By Emma Derr
Buena Vista school officials are waiting to hear whether the federal government will provide funding for Enderly Heights Elementary School’s summer lunch program that fed 2,000 meals to children in Buena Vista last year.
“When you see these kids come down the line and get fresh fruits and vegetables that they won’t get at any other time,” said Becky Brown, director of nutritional services for Buena Vista public schools. “It puts a smile on my face.”
The summer lunch program is designed to provide healthy food to kids who may not have access to adequate meals at home. Over 60 percent of students enrolled in Buena Vista City schools qualify for free and reduced lunch during the academic year.
“If you aren’t eating you can’t learn because you’re thinking about when your next meal will be,” Brown said. “It really can affect your education.”
Officials say Buena Vista’s families are struggling to feed their kids because so many of them have lost their jobs.
“We had one little girl last year who had never seen a grape before,” Brown said. “The families were thankful that all summer long we served foods like cherry tomatoes, fruits and veggies.”
In the past few years, two key employers shut down plants in Buena Vista. In 2015, the cigarette paper manufacturer Mundet-Hermetite closed and left 46 workers without jobs. One year later, Hunter Defense Technologies Global, which makes military equipment, left 80 people unemployed.
“There’s not much to do here except manufacturing,” said Monica Staton, director of Enderly Elementary’s academic enrichment program that runs year-round.
The summer lunch program operated Monday through Thursday. Staton said on Fridays, many children enrolled in her academic program didn’t bring packed lunches with them.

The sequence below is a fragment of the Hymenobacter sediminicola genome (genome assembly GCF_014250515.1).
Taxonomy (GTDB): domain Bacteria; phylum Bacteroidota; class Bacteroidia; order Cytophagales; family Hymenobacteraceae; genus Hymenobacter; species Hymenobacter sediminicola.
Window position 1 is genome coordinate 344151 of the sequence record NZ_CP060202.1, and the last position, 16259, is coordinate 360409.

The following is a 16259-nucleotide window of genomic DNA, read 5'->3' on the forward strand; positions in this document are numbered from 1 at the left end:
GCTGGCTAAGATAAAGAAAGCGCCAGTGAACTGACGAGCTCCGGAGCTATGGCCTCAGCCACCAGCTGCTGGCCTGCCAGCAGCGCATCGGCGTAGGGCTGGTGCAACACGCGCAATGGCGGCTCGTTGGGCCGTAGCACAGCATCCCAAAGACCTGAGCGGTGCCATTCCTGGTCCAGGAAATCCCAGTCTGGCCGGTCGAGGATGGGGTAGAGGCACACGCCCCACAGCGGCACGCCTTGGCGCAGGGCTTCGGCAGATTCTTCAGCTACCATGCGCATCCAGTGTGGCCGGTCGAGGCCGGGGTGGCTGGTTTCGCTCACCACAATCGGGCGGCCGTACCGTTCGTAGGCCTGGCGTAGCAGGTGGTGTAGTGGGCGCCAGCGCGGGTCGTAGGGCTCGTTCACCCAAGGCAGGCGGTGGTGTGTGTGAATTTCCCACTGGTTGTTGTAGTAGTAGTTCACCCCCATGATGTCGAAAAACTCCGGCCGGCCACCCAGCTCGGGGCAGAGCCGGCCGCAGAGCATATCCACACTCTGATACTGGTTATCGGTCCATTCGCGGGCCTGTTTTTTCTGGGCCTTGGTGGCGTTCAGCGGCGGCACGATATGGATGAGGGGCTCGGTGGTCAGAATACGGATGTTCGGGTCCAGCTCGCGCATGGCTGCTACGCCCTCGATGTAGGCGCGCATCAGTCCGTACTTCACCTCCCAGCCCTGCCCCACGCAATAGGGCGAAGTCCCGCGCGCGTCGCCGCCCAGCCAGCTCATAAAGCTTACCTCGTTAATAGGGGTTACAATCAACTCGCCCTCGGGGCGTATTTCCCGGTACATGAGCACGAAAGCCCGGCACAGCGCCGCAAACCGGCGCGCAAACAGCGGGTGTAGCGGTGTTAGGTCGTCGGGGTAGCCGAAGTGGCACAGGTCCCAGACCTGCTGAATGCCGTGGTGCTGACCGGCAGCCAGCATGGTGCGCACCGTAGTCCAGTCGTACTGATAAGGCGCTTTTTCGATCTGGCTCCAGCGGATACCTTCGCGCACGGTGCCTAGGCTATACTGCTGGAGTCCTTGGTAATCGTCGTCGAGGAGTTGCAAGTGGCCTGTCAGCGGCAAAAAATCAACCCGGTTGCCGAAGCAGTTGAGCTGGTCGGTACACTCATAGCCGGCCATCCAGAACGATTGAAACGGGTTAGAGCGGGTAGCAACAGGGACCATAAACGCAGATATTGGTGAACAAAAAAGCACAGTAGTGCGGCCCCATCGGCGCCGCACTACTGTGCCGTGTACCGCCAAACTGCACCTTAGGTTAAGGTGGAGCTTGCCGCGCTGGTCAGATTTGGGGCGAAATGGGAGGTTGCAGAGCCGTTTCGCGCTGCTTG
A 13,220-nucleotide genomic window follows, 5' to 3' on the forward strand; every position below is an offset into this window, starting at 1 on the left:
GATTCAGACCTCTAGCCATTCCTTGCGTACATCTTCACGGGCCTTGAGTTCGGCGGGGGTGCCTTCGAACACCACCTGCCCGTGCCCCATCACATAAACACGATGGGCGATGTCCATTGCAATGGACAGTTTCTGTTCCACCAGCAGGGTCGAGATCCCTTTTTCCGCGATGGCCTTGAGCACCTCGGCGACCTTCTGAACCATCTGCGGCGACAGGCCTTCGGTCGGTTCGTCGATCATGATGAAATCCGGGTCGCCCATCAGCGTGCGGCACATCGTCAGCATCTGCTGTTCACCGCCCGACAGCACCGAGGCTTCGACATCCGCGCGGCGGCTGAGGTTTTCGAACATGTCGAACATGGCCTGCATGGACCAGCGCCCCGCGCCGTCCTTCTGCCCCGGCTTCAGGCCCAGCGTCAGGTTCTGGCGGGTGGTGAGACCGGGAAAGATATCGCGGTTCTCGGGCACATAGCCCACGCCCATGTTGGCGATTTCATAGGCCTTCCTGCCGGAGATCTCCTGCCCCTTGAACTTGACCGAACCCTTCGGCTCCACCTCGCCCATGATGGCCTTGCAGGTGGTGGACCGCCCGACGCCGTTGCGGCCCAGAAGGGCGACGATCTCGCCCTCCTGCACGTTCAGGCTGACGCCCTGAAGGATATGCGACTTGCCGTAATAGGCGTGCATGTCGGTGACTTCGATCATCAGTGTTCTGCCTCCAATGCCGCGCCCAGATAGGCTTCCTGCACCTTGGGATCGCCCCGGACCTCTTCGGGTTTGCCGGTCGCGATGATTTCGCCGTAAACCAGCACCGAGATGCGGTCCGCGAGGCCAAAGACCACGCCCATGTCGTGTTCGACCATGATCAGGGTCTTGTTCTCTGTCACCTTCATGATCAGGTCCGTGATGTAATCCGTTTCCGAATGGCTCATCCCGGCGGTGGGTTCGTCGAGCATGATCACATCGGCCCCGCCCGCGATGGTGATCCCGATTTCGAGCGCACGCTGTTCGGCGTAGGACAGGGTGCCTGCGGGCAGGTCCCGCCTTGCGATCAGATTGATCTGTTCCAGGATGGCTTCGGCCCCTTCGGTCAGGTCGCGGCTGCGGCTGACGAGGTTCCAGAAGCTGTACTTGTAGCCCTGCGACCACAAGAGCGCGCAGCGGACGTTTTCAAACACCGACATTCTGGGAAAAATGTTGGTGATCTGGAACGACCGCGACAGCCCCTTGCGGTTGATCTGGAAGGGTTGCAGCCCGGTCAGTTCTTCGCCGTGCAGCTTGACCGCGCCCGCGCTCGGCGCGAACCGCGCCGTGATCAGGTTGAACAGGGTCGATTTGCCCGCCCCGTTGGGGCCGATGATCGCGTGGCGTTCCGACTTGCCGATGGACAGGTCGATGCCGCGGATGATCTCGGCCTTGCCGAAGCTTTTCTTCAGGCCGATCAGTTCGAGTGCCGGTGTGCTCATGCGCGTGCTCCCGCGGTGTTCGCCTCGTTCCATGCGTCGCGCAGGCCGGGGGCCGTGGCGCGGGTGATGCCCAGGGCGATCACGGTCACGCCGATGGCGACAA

“I would run home and grab some bread and peanut butter to feed them myself,” Staton said. “There is a definite need.”
Buena Vista is one of several communities in Virginia that struggles with what is known as food insecurity, the lack of access to affordable, nutritious food.
“We are just a very poor community,” Brown said. “There are many homeless families in Buena Vista that no one knows about and a huge amount of food insecurity.”
The percentage of students at Buena Vista schools receiving free and reduced lunch has increased by 12 percent over the last three years. Buena Vista has more than twice as many students’ receiving free and reduced lunch as Lexington—61 percent versus 27 percent.
Children from a family of six are eligible for free meals during the school year if income is at or below $32,630 annually, according to Virginia Department of Education.
Brown said she expects participation to increase this year and wants to expand the program this summer to include two more sites, one in the county and one at Glen Maury Park.
“We’ve even talked about the Natural Bridge area and taking a food truck down there to serve any children in need,” Staton said.
Nearly 42 percent of Virginia public school students receive free and reduced meals during the school year.
But school lunches stop when the academic year ends. For some students in Buena Vista, the free lunches are the only meals they receive on any given day. The summer program will serve food to anyone under 18.
“We have people come off the street and ask for food,” Brown said. “We even had a couple from West Virginia come with their kids.”
Brown applied for the free-lunch grant offered by the U.S. Department of Agriculture. Last year, she received $3,600 to fund the program. This year she said she hopes to receive money to expand the program.
“Grants like these are on Mr. Trump’s chopping block,” Staton said. “But I hope we get it because we desperately need it in Buena Vista.”
Brandi Wheeler, 33, a Buena Vista resident, worked for the summer lunch program last year, and her four kids ate lunch at Enderly daily.
“My little boy thought it was the most wonderful thing in the world,” she said, “and it was a lot easier on me because I didn’t have to pack them all lunch every day.”
Brown said the program brings the community together.
“There can be a strong stigma around free hand-outs,” she said. “But I want people to realize it’s a hand up and no one should have to worry about food insecurities.”